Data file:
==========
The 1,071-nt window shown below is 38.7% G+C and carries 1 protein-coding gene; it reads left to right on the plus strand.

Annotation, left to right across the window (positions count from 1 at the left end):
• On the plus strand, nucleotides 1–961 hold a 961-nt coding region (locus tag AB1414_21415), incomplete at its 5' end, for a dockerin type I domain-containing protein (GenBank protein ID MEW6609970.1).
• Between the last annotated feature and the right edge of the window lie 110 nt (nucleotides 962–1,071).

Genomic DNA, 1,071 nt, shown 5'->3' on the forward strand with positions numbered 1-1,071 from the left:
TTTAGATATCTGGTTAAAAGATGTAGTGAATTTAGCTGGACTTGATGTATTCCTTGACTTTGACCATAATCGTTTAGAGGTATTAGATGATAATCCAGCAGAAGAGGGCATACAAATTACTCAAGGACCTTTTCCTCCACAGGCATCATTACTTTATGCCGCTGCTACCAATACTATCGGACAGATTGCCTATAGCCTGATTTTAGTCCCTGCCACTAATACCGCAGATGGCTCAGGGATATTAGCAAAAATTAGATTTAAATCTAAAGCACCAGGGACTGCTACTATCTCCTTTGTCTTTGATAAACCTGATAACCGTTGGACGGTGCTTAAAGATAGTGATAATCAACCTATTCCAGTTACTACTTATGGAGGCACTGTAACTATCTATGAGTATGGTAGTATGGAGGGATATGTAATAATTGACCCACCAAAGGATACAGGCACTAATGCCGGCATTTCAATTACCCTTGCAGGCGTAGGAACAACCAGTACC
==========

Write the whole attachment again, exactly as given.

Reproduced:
The 1,071-nt window shown below is 38.7% G+C and carries 1 protein-coding gene; it reads left to right on the plus strand.

Annotation, left to right across the window (positions count from 1 at the left end):
• On the plus strand, nucleotides 1–961 hold a 961-nt coding region (locus tag AB1414_21415), incomplete at its 5' end, for a dockerin type I domain-containing protein (GenBank protein ID MEW6609970.1).
• Between the last annotated feature and the right edge of the window lie 110 nt (nucleotides 962–1,071).

Genomic DNA, 1,071 nt, shown 5'->3' on the forward strand with positions numbered 1-1,071 from the left:
TTTAGATATCTGGTTAAAAGATGTAGTGAATTTAGCTGGACTTGATGTATTCCTTGACTTTGACCATAATCGTTTAGAGGTATTAGATGATAATCCAGCAGAAGAGGGCATACAAATTACTCAAGGACCTTTTCCTCCACAGGCATCATTACTTTATGCCGCTGCTACCAATACTATCGGACAGATTGCCTATAGCCTGATTTTAGTCCCTGCCACTAATACCGCAGATGGCTCAGGGATATTAGCAAAAATTAGATTTAAATCTAAAGCACCAGGGACTGCTACTATCTCCTTTGTCTTTGATAAACCTGATAACCGTTGGACGGTGCTTAAAGATAGTGATAATCAACCTATTCCAGTTACTACTTATGGAGGCACTGTAACTATCTATGAGTATGGTAGTATGGAGGGATATGTAATAATTGACCCACCAAAGGATACAGGCACTAATGCCGGCATTTCAATTACCCTTGCAGGCGTAGGAACAACCAGTACC